• The other purpose of the pommel is to help you mount the horse in the first place.  After you put your foot in the stirrup, you reach across the back of the horse to grab the pommel on the far side of the saddle and use that as leverage to pull yourself up.
  • The thing to note here is that when you're mounting the horse, after you've pulled yourself up on the stirrup, you have to swing the other leg over the back of the horse.  
  • When you're dismounting, from a seated position, you lean forward on the pommel to push yourself up so you're standing in the stirrups, then swing your right leg back over the horse and, with one foot still in the stirrup, bring your legs together, then turn to remove your foot from the stirrup, and slide down to the ground.

This instructor takes every step of mounting and dismounting very slowly and deliberately, but if you're patient, you'll see the similarities with pommel horse gymnastics routines.

  • Sound familiar?  That's because the gymnastic pommel horse event comes from the art of horse mounting.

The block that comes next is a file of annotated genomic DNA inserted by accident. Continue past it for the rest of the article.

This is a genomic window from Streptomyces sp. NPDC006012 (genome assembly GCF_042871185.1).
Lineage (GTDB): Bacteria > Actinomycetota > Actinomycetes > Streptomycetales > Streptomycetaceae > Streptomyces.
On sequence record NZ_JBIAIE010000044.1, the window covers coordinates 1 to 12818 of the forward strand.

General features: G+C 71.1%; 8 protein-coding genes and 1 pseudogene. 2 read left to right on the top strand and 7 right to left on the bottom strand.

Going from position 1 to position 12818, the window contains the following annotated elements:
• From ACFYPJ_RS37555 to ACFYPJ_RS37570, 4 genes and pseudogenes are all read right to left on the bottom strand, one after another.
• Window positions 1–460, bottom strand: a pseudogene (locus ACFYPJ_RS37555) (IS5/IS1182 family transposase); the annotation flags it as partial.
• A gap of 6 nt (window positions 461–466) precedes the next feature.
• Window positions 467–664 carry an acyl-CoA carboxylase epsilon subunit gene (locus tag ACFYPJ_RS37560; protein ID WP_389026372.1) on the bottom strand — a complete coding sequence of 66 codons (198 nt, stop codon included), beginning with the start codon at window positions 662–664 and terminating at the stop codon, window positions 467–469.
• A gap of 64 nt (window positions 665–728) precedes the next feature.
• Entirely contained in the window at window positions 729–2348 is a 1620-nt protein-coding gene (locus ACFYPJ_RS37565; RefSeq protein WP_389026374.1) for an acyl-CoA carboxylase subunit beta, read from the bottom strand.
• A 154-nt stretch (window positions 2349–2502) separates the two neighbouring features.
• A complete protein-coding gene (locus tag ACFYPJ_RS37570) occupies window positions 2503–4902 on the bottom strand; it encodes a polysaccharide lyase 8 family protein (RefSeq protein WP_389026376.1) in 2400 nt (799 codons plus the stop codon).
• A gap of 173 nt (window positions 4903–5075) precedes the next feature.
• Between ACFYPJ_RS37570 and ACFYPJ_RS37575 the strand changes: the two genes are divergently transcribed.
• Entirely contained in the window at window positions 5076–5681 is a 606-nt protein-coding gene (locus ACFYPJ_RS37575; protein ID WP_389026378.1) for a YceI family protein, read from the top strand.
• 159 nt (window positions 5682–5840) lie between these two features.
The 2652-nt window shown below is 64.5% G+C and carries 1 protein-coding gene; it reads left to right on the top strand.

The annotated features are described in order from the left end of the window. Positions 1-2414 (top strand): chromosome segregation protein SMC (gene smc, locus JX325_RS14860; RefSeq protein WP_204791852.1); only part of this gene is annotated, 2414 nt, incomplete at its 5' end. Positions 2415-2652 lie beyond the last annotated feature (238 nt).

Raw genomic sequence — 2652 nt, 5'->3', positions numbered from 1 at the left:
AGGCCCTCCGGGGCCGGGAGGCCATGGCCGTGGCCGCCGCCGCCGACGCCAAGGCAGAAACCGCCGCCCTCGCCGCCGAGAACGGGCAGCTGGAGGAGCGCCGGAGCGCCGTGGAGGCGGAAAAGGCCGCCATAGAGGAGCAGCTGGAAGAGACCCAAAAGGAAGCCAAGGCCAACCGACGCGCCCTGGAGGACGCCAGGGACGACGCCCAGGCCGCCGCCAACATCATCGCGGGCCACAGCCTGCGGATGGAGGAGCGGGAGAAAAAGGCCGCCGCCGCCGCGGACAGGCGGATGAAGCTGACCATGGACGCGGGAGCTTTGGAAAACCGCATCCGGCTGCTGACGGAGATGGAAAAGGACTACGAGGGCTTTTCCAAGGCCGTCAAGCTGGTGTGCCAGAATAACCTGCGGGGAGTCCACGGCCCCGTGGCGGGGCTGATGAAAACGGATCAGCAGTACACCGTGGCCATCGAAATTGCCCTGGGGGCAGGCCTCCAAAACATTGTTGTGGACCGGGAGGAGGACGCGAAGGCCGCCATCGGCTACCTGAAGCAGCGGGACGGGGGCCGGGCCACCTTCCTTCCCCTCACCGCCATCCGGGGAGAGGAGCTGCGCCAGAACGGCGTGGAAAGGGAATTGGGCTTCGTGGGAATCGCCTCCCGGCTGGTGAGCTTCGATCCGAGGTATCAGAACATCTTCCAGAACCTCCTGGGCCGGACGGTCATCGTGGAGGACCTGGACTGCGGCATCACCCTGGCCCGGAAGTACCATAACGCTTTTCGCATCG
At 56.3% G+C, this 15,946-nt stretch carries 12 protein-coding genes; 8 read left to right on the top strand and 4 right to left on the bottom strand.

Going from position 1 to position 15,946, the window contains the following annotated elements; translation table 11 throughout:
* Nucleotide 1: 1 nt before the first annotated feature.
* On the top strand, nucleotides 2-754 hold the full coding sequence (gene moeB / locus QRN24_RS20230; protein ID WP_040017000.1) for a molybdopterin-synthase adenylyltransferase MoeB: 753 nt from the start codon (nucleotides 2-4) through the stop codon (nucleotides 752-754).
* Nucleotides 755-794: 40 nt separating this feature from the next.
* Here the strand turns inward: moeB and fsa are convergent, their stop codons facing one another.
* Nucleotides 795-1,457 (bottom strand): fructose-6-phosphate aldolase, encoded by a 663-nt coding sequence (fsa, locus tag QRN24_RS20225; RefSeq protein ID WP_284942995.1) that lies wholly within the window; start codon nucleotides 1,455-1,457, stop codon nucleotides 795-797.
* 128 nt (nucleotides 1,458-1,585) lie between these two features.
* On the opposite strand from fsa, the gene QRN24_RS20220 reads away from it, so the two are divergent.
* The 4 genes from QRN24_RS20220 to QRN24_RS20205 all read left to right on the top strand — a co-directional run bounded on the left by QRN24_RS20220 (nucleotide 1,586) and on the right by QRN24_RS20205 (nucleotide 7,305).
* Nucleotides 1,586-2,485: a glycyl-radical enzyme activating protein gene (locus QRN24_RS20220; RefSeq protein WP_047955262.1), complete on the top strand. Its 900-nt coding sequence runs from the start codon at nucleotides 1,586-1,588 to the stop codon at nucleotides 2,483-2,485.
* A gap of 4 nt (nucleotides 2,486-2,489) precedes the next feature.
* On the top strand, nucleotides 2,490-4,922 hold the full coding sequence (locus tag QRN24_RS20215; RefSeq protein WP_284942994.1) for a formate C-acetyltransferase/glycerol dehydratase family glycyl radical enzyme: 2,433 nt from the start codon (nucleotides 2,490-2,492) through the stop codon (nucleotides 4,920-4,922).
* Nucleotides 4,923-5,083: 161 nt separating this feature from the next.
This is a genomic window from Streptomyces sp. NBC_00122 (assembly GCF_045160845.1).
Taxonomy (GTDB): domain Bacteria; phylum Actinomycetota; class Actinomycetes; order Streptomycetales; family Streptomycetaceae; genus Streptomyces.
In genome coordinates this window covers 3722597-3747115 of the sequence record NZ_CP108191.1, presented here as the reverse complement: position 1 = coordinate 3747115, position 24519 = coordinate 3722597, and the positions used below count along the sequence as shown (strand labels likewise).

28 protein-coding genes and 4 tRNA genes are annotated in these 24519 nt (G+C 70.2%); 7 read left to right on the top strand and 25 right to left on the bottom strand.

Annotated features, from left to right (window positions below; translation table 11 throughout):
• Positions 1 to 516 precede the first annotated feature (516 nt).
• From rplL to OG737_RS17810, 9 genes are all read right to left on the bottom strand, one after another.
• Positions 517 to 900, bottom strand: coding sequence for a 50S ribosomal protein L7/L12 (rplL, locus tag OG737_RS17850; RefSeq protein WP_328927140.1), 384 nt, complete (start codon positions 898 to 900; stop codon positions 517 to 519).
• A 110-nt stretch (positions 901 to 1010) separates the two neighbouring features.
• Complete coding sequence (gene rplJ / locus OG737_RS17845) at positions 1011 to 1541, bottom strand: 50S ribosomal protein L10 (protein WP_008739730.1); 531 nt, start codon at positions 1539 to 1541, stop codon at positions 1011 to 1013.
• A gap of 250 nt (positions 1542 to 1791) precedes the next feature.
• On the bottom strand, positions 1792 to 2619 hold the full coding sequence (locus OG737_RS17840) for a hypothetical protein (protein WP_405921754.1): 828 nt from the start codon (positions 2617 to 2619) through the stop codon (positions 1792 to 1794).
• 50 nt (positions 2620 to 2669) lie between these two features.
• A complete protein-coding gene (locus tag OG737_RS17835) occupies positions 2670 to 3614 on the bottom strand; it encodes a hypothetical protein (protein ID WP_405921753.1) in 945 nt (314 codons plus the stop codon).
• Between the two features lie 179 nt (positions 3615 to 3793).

Pommel Horse Origins
  • Long, long ago, going at least as far back to Alexander the Great's time, soldiers used to practice mounting a horse by using a wooden horse as a model. 
  • In the 17th century, a drill instructor began teaching his students various horseback acrobatics as a way to improve their ability to mount horses under all sorts of challenging battle conditions.  Soon the cavalrymen were showing off about who was the best at these various equestrian acrobatics.

Pommel horse from 1795.  As far back as that, the legs allowed for adjustable height.
(Image from GymMedia

Pommel horse today.
(Photo from Smartly)

  • The soldiers' routines mainly involved climbing onto or jumping over the horse.  While the false horse did have two pommels, they didn't really figure into the acrobatics much.